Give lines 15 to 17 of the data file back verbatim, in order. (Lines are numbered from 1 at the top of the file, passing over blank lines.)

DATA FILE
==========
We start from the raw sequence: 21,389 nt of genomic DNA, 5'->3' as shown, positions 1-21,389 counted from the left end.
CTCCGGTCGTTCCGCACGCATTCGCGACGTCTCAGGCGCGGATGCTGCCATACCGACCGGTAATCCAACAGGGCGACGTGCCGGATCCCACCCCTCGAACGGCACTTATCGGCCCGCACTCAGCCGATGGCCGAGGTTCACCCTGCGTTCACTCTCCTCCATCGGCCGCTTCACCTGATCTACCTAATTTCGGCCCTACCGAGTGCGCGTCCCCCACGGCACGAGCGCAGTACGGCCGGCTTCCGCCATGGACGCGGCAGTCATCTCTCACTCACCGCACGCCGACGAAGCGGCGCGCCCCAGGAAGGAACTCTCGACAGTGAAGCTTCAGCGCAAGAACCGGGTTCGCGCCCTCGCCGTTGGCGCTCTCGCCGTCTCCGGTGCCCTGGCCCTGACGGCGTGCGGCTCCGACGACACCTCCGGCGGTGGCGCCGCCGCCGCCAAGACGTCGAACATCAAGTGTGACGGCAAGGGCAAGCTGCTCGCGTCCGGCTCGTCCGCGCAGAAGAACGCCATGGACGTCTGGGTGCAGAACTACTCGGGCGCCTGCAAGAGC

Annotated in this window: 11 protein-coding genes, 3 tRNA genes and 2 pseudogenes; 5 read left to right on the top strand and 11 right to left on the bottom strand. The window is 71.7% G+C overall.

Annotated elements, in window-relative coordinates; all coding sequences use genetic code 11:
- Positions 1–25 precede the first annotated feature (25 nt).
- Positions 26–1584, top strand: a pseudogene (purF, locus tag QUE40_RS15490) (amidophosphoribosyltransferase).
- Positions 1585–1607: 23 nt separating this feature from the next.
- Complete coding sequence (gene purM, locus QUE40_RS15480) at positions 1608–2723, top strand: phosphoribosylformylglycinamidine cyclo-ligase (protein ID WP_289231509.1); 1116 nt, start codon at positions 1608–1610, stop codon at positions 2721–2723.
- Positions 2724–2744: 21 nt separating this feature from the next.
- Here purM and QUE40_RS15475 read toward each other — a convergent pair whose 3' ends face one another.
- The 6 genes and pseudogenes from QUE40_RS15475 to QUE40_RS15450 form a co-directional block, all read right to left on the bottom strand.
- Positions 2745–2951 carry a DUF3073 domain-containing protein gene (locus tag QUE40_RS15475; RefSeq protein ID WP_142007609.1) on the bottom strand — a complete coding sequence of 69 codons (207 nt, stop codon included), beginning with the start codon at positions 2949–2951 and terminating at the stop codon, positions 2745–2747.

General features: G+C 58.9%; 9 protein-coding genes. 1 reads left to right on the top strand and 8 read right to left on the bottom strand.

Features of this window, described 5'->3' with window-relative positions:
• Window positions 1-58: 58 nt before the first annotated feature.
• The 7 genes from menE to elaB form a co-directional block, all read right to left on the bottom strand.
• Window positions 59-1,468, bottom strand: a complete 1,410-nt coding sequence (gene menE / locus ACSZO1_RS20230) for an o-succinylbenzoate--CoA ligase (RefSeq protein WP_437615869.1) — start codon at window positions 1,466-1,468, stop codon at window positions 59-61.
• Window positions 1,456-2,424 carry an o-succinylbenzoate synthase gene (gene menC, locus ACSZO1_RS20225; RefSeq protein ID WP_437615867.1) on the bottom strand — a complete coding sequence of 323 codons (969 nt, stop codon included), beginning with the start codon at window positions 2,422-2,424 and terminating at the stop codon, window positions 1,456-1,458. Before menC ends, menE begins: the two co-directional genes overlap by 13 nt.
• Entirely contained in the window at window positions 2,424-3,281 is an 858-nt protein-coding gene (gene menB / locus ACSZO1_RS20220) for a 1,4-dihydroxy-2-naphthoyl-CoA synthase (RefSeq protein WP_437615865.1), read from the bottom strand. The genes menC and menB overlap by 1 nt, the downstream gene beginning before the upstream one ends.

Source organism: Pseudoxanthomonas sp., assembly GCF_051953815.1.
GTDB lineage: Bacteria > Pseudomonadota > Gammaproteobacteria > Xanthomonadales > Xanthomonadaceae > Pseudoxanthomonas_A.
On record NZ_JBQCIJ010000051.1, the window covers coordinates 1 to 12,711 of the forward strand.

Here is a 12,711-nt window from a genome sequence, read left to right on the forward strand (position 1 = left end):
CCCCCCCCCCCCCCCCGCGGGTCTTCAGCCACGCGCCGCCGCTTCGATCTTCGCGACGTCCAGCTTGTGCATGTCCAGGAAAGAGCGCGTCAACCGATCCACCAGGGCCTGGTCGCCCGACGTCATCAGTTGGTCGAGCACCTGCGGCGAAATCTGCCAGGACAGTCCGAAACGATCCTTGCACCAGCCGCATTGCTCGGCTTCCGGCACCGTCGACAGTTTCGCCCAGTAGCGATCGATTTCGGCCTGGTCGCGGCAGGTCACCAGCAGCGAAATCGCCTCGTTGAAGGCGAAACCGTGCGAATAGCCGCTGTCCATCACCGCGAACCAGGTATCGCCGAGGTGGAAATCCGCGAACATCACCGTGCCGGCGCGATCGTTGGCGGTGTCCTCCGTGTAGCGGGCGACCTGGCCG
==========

• Window positions 1-58: 58 nt before the first annotated feature.
• The 7 genes from menE to elaB form a co-directional block, all read right to left on the bottom strand.
• Window positions 59-1,468, bottom strand: a complete 1,410-nt coding sequence (gene menE / locus ACSZO1_RS20230) for an o-succinylbenzoate--CoA ligase (RefSeq protein WP_437615869.1) — start codon at window positions 1,466-1,468, stop codon at window positions 59-61.